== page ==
Frequently asked questions
There was recent construction on the three Hwy 14 intersections in Eagle Lake. Why is another project needed already?
In 2016, safety improvements were made for the intersections of Hwy 14 with CR 56 (addition of a westbound 1,500’ acceleration lane and offset eastbound right turn lane), CR 55 (construction of a 3/4 intersection), CR 17 (construction of an RCUT, also referred to as J-Turn). Since the completion of those intersection upgrades, the frequency and severity of crashes at both CR 55 and CR 17 have decreased. However, the Hwy 14/CR 56 intersection continues to experience a high frequency of crashes, including fatal and serious injury crashes.
What's happening at the Hwy 14/CR 56 intersection that's causing crashes?
Northbound CR 56 motorists who are attempting to turn left onto westbound Hwy 14 are all too frequently getting hit by eastbound Hwy 14 traffic, despite previous improvements aimed to help the left turning movements. Any options considered for improving this intersection need to have a high probability of preventing this particular type of crash.
Wouldn’t reducing the speed limit on Hwy 14 through Eagle Lake help solve the crash problem?
While that’s often a common question or comment, speed signs do not drastically change driver behavior. The roadway environment influences driver speed. A wide median and ditch, trees set far from the roadway, and an overall open space with greater sight lines naturally creates a high-speed environment. While a narrow median, landscaping, buildings, and overall tighter corridor causes drivers to inherently slow down. Given the more rural, open environment of Hwy 14 through Eagle Lake, drivers feel comfortable driving 65 mph vs. 50 mph or other lower speed.
MnDOT has also found that unreasonable speed limits can increase crashes. Some motorists will drive the posted speed limit, while most will drive a reasonable speed for the environment. The extreme speed variances lead to an increased risk of crashes.
If a posted speed limit is reasonable for the environment, it’s also most likely to produce uniform speeds and a safer roadway. The current 65 mph for Hwy 14 in Eagle Lake is conducive to the environment and is most effective for uniform speeds.
How about installing a flasher system like those on Hwy 60, between Waterville and I-35?
The flasher systems that warn highway traffic of entering vehicles, and correspondingly warn side road motorists of approaching traffic on the highway, are known as Rural Intersection Conflict Warning Systems (RICWS). These systems were experimental and analyzed statewide for five years. In 2019 it was concluded that the RICWS don’t provide any net crash reduction benefit.
Why isn't an interchange one of the proposed options?
Due to existing geographic limitations (lake), coupled with existing development (Casey’s gas station), construction of an interchange at the CR 56 intersection isn’t feasible. Additionally, with insufficient financial resources to address all the identified needs, MnDOT needs to be strategic in its use of available funding. Moderate cost solutions, such as the three concepts currently being considered for the CR 56 intersection, yield nearly equivalent safety and operations performance as that of an interchange and allow MnDOT to improve ten intersections for the cost of one rural interchange.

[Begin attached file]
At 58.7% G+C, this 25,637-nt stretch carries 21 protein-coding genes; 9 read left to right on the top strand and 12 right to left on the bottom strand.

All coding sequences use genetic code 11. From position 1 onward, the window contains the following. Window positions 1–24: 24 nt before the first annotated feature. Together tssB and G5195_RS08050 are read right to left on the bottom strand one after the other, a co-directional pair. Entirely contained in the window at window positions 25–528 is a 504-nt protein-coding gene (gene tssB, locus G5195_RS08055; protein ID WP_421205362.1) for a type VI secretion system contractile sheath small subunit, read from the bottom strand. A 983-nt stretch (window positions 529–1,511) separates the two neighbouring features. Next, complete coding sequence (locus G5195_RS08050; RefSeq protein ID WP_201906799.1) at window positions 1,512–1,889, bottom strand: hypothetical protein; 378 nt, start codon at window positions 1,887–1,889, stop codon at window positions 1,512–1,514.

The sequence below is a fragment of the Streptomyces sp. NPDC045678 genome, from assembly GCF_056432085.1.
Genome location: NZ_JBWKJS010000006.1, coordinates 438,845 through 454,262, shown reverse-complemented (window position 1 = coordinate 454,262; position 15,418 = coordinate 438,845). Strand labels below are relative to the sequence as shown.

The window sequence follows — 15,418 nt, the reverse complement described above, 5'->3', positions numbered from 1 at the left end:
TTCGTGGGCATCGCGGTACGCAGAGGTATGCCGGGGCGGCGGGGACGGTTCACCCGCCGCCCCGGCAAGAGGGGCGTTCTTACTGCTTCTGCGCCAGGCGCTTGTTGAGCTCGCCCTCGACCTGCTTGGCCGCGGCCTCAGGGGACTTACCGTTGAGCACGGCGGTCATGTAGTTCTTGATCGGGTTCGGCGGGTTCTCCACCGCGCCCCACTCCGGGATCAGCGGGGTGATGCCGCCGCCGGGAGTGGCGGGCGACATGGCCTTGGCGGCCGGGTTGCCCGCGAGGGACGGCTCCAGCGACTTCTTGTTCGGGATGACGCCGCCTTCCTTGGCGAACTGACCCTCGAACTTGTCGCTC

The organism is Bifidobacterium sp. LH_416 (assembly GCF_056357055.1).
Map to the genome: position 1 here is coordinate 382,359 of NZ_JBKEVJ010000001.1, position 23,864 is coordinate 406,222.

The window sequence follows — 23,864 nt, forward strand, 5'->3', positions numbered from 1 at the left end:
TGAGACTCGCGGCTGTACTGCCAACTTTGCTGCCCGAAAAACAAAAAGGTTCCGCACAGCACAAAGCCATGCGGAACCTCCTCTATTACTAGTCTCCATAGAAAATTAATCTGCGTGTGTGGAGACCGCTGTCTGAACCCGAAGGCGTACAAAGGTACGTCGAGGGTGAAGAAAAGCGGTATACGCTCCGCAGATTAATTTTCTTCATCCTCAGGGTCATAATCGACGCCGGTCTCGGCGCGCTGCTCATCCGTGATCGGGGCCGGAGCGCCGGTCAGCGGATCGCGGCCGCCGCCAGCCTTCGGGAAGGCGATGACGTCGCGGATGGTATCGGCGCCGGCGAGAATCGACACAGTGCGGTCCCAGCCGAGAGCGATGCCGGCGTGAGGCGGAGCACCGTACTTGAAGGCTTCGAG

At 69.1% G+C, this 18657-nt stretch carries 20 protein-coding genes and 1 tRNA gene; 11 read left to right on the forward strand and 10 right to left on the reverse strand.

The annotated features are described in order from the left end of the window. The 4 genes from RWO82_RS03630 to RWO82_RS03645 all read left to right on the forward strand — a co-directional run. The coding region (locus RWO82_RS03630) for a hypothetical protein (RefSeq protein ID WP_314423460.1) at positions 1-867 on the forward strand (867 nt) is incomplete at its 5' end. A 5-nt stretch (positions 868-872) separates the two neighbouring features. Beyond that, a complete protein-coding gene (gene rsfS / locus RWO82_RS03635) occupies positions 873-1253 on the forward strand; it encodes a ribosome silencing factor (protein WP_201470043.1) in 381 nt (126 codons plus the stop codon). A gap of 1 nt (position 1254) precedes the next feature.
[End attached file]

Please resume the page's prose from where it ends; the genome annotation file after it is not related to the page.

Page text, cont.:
Why would MnDOT propose solutions that reduce access (available turning movements) at the intersection?
There is a direct relationship between access and crashes; the more turning movements that are available at an intersection, the greater the likelihood of crashes. By reducing available turning movements, the intersection’s safety will be improved.
Why not add acceleration lanes?
Unfortunately, due to decreasing gas tax revenues for MnDOT (vehicles are more fuel efficient now, and people buy less fuel) and inflation (the gas tax isn’t indexed for inflation, but the materials needed for construction keep getting more expensive), MnDOT does not have sufficient funding to adequately maintain the existing State highway system, let alone address all of the needs that the system has. Acceleration lanes are typically warranted when four-lane highway volumes exceed 40,000 vehicles per day. Currently this portion of Hwy 14 has roughly 20,000 vehicles/day, and while it would be nice to have acceleration lanes, MnDOT can’t afford to add unwarranted elements when needs are going unmet.
Will an RCUT solve the crash problems at CR 56? With CR 56 traffic frequently being hit by eastbound Hwy 14 traffic, it might seem like an RCUT won’t solve the existing crash problem, because CR 56 motorists destined for westbound Hwy 14 still need to cross the eastbound lanes to access the turn lane serving the U-turn.
Currently, there’s a significant mental load required for CR 56 traffic to access westbound Hwy 14:
- Find and evaluate a gap in eastbound Hwy 14 traffic
- If unfamiliar with the intersection, identify the presence of the westbound acceleration lane
- If the acceleration lane is not detected, find and evaluate a gap in westbound Hwy 14 traffic
- Ensure that left-turning westbound Hwy 14 traffic won’t be occupying the median crossover when you’re trying to enter the median
An RCUT eliminates all but the first item above. Additionally, if a crash occurs at an RCUT, it’s more likely to be a lower-severity sideswipe or rear end crash, versus a right angle (T-bone) type crash, which tend to result in serious injuries or death. National studies of RCUTs have shown an average 70% reduction in fatalities, and a 42% reduction in injury crashes at intersections converted to RCUTs. Minnesota’s crash reduction experience has been even better.